Neuroeconomics is the study of the neurobiological and computational basis of value-based decision making. Its goal is to provide a biologically based account of human behaviour that can be applied in both the natural and the social sciences. This Review proposes a framework to investigate different aspects of the neurobiology of decision making. The framework allows us to bring together recent findings in the field, highlight some of the most important outstanding problems, define a common lexicon that bridges the different disciplines that inform neuroeconomics, and point the way to future applications.


Friday, June 20, 2008

Mechanisms of face perception.

Tsao DY, Livingstone MS.
Annu Rev Neurosci. 2008;31:411-37.

Faces are among the most informative stimuli we ever perceive: Even a split-second glimpse of a person's face tells us his identity, sex, mood, age, race, and direction of attention. The specialness of face processing is acknowledged in the artificial vision community, where contests for face-recognition algorithms abound. Neurological evidence strongly implicates a dedicated machinery for face processing in the human brain to explain the double dissociability of face- and object-recognition deficits. Furthermore, recent evidence shows that macaques too have specialized neural machinery for processing faces. Here we propose a unifying hypothesis, deduced from computational, neurological, fMRI, and single-unit experiments: that what makes face processing special is that it is gated by an obligatory detection process. We clarify this idea in concrete algorithmic terms and show how it can explain a variety of phenomena associated with face processing.

PMID: 18558862

Thursday, June 19, 2008

Psychology of Security

Bruce Schneier on Psychology of Security
Black Hat USA 2007

video of the day image

Fascinating presentation about how our many brain and mind biases affect the way we make security decisions.

Tuesday, June 17, 2008

Sunday, June 15, 2008

A Primer on Python for Life Science Researchers

Sebastian Bassi
PLoS Comput Biol. 2007 Nov;3(11):e199.Click here to read

PMID: 18052533


Saturday, June 14, 2008

What we can do and what we cannot do with fMRI.

Logothetis NK.
Nature. 2008 Jun 12;453(7197):869-78

Functional magnetic resonance imaging (fMRI) is currently the mainstay of neuroimaging in cognitive neuroscience. Advances in scanner technology, image acquisition protocols, experimental design, and analysis methods promise to push forward fMRI from mere cartography to the true study of brain organization. However, fundamental questions concerning the interpretation of fMRI data abound, as the conclusions drawn often ignore the actual limitations of the methodology. Here I give an overview of the current state of fMRI, and draw on neuroimaging and physiological data to present the current understanding of the haemodynamic signals and the constraints they impose on neuroimaging data interpretation.

PMID: 18548064

Tuesday, June 10, 2008

Patches with links: a unified system for processing faces in the macaque temporal lobe.

Moeller S, Freiwald WA, Tsao DY.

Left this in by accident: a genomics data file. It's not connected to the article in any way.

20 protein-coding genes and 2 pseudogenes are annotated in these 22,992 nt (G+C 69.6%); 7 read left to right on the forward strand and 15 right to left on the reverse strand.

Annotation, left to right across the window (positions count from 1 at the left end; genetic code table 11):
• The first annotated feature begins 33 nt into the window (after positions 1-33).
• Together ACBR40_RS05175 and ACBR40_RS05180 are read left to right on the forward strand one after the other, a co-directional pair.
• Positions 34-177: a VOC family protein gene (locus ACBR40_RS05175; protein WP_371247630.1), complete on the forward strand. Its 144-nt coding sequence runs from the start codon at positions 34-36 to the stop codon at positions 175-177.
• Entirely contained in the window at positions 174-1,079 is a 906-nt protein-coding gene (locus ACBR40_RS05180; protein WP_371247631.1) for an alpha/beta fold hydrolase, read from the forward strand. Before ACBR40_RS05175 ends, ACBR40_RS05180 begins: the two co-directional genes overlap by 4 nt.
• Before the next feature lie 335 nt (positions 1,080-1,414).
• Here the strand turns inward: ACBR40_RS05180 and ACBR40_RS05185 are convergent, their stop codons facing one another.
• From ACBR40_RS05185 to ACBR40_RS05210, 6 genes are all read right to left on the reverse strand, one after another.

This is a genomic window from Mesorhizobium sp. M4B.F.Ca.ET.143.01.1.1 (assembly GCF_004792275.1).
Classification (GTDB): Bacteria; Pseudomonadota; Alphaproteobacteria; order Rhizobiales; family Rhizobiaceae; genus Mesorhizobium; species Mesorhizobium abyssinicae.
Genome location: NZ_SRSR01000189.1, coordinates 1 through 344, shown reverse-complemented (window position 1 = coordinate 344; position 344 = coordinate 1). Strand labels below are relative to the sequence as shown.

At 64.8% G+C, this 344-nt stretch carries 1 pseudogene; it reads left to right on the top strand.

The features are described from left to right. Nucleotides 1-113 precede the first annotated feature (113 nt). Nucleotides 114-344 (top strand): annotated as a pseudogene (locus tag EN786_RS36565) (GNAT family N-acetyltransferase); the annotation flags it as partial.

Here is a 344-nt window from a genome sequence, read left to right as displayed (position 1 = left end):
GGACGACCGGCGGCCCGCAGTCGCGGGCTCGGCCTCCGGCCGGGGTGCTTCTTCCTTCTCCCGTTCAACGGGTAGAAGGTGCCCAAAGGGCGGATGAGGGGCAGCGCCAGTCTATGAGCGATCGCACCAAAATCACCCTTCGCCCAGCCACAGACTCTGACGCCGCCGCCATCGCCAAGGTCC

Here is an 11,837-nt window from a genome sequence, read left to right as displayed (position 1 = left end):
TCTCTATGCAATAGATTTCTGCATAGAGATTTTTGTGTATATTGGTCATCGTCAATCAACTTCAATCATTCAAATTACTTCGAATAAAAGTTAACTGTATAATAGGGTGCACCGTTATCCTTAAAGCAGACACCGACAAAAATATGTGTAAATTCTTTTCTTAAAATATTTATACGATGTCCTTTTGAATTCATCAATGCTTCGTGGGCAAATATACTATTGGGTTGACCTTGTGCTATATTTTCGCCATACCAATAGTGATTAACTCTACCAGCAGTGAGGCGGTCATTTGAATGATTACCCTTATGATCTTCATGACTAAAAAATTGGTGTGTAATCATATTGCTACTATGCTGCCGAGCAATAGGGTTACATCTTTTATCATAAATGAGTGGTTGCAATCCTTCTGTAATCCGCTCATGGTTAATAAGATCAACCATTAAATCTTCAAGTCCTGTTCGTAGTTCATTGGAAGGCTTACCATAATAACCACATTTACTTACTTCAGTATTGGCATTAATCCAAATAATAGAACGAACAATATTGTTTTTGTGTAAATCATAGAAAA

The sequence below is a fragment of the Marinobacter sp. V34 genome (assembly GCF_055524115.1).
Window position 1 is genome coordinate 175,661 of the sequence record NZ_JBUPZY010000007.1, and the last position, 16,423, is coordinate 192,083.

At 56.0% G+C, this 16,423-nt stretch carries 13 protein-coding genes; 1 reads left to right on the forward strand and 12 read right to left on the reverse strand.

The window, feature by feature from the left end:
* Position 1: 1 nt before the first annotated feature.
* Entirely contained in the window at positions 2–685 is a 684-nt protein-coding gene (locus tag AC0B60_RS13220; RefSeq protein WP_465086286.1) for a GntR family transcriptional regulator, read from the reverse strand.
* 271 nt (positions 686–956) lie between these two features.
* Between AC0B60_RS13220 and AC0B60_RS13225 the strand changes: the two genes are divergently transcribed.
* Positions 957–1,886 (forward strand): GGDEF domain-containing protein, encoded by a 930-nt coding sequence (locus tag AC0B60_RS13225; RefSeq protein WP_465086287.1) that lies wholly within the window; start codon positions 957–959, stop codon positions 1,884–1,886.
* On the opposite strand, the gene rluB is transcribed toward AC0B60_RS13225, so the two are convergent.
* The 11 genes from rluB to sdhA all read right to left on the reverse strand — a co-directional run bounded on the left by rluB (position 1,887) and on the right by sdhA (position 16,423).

Science. 2008 Jun 6;320(5881):1355-9.

The brain processes objects through a series of regions along the ventral visual pathway, but the circuitry subserving the analysis of specific complex forms remains unknown. One complex form category, faces, selectively activates six patches of cortex in the macaque ventral pathway. To identify the connectivity of these face patches, we used electrical microstimulation combined with simultaneous functional magnetic resonance imaging. Stimulation of each of four targeted face patches produced strong activation, specifically within a subset of the other face patches. Stimulation outside the face patches produced an activation pattern that spared the face patches. These results suggest that the face patches form a strongly and specifically interconnected hierarchical network.

PMID: 18535247


Sunday, June 1, 2008

In vivo two-photon voltage-sensitive dye imaging reveals top-down control of cortical layers 1 and 2 during wakefulness

B. Kuhn, W. Denk, R. M. Bruno
PNAS | May 27, 2008 | vol. 105 | no. 21 | 7588-7593

Conventional methods of imaging membrane potential changes have limited spatial resolution, particularly along the axis perpendicular to the cortical surface. The laminar organization of the cortex suggests, however, that the distribution of activity in depth is not uniform. We developed a technique to resolve network activity of different cortical layers in vivo using two-photon microscopy of the voltage-sensitive dye (VSD) ANNINE-6. We imaged spontaneous voltage changes in the barrel field of the somatosensory cortex of head-restrained mice and analyzed their spatiotemporal correlations during anesthesia and wakefulness. EEG recordings always correlated more strongly with VSD signals in layer (L) 2 than in L1. Nearby (<200 µm) cortical areas were correlated with one another during anesthesia. Waking the mouse strongly desynchronized neighboring cortical areas in L1 in the 4- to 10-Hz frequency band. Wakefulness also slightly increased synchrony of neighboring territories in L2 in the 0.5- to 4.0-Hz range. Our observations are consistent with the idea that, in the awake animal, long-range inputs to L1 of the sensory cortex from various cortical and thalamic areas exert top-down control on sensory processing.